More than 600 people attended Hampton Roads Transit’s (HRT) Aug. 28 “Safe-T Fest” in Norfolk, VA, held in preparation for next year’s launch of “The Tide” light rail service. The regional event kicked off HRT’s light rail safety campaign, focusing on children ages 5-12.
The free program offered safety information at six stations representing the components of the campaign’s S.A.F.E.T.Y acronym:
• Stay alert, don’t get hurt!
• Anytime is train time!
• Forget shortcuts!
• Everyone should obey signs and signals!
• Tracks are for trains!
• You! Safety starts with you!
Participating children were required to visit each safety station before they could enjoy balloon animals, face painting, inflatable obstacle courses, a 25-foot rock climbing wall, and carnival games. HRT also used Safe-T Fest to introduce the children to a new regional mascot: Safe T, a masked and caped superhero featured on fliers, videos, and activity books for children.
The event was part of HRT’s broad-based effort to educate residents of Hampton Roads—especially those who live along the 7.4-mile light rail route, expected to enter service in May 2011—that train safety is a shared responsibility of the transit agency and the public.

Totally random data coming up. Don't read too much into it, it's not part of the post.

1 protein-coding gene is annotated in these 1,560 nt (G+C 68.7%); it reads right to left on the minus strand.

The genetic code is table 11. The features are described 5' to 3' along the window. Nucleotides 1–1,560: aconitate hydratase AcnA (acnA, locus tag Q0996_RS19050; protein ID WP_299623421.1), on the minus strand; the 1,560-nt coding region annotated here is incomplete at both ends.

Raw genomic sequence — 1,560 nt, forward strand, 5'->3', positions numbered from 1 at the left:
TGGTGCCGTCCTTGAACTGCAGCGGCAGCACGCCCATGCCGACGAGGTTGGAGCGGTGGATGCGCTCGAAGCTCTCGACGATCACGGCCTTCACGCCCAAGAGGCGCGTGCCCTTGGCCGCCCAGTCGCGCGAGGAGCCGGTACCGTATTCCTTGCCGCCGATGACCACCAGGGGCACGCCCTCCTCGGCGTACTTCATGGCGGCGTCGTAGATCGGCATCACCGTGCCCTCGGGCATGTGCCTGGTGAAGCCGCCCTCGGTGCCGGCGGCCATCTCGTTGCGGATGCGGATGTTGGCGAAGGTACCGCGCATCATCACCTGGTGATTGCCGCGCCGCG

How many bus mechanics could step out of the garage and onto the runway?
Marilin Archie, who works on compressed natural gas engines and brake systems for Los Angeles Metro, hopes to make the move as a contestant on She’s Got the Look on the TV Land channel. The winner of the competition receives a contract with the Wilhelmina Models agency and a photo spread in Self Magazine.
Archie told The Source, L.A. Metro’s online news source, that she had hoped to become a model when she was a child, but her family could not cover the costs of schools and training. She joined Metro in 1990, at age 18, and cleaned buses as a service attendant for 15 years.
“I grew up here at Metro…the agency practically raised me,” said Archie. She explained that, after taking classes at Los Angeles Trade Technical College and Santa Monica College, took the agency’s on-the-job training program to become a mechanic.
Archie is a second-generation Metro employee: her mother retired in 2000 after 23 years of service and community outreach.